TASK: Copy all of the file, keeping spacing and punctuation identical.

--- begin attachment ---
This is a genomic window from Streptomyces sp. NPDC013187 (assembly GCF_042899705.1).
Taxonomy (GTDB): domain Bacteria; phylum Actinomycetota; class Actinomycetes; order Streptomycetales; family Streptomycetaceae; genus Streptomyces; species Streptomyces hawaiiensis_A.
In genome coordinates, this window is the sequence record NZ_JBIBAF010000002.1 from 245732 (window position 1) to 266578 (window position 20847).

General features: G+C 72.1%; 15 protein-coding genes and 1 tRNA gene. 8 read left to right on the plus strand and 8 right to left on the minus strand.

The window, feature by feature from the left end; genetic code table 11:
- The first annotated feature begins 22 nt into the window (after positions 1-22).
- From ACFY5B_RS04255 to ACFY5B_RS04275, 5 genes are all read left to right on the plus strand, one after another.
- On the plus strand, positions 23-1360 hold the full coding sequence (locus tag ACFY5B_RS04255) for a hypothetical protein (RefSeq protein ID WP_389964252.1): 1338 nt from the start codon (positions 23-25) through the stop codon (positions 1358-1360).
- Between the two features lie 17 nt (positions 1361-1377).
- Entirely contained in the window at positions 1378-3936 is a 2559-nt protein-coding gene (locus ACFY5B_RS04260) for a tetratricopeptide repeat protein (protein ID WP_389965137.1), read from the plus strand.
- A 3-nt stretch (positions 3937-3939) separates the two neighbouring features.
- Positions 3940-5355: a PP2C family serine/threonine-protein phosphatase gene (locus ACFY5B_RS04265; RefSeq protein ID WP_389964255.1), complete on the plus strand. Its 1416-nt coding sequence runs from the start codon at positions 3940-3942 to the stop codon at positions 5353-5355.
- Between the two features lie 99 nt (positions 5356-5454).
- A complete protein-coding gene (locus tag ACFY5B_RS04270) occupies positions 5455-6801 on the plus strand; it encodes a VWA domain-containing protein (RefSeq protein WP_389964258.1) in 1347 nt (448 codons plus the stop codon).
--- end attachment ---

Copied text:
This is a genomic window from Streptomyces sp. NPDC013187 (assembly GCF_042899705.1).
Taxonomy (GTDB): domain Bacteria; phylum Actinomycetota; class Actinomycetes; order Streptomycetales; family Streptomycetaceae; genus Streptomyces; species Streptomyces hawaiiensis_A.
In genome coordinates, this window is the sequence record NZ_JBIBAF010000002.1 from 245732 (window position 1) to 266578 (window position 20847).

General features: G+C 72.1%; 15 protein-coding genes and 1 tRNA gene. 8 read left to right on the plus strand and 8 right to left on the minus strand.

The window, feature by feature from the left end; genetic code table 11:
- The first annotated feature begins 22 nt into the window (after positions 1-22).
- From ACFY5B_RS04255 to ACFY5B_RS04275, 5 genes are all read left to right on the plus strand, one after another.
- On the plus strand, positions 23-1360 hold the full coding sequence (locus tag ACFY5B_RS04255) for a hypothetical protein (RefSeq protein ID WP_389964252.1): 1338 nt from the start codon (positions 23-25) through the stop codon (positions 1358-1360).
- Between the two features lie 17 nt (positions 1361-1377).
- Entirely contained in the window at positions 1378-3936 is a 2559-nt protein-coding gene (locus ACFY5B_RS04260) for a tetratricopeptide repeat protein (protein ID WP_389965137.1), read from the plus strand.
- A 3-nt stretch (positions 3937-3939) separates the two neighbouring features.
- Positions 3940-5355: a PP2C family serine/threonine-protein phosphatase gene (locus ACFY5B_RS04265; RefSeq protein ID WP_389964255.1), complete on the plus strand. Its 1416-nt coding sequence runs from the start codon at positions 3940-3942 to the stop codon at positions 5353-5355.
- Between the two features lie 99 nt (positions 5356-5454).
- A complete protein-coding gene (locus tag ACFY5B_RS04270) occupies positions 5455-6801 on the plus strand; it encodes a VWA domain-containing protein (RefSeq protein WP_389964258.1) in 1347 nt (448 codons plus the stop codon).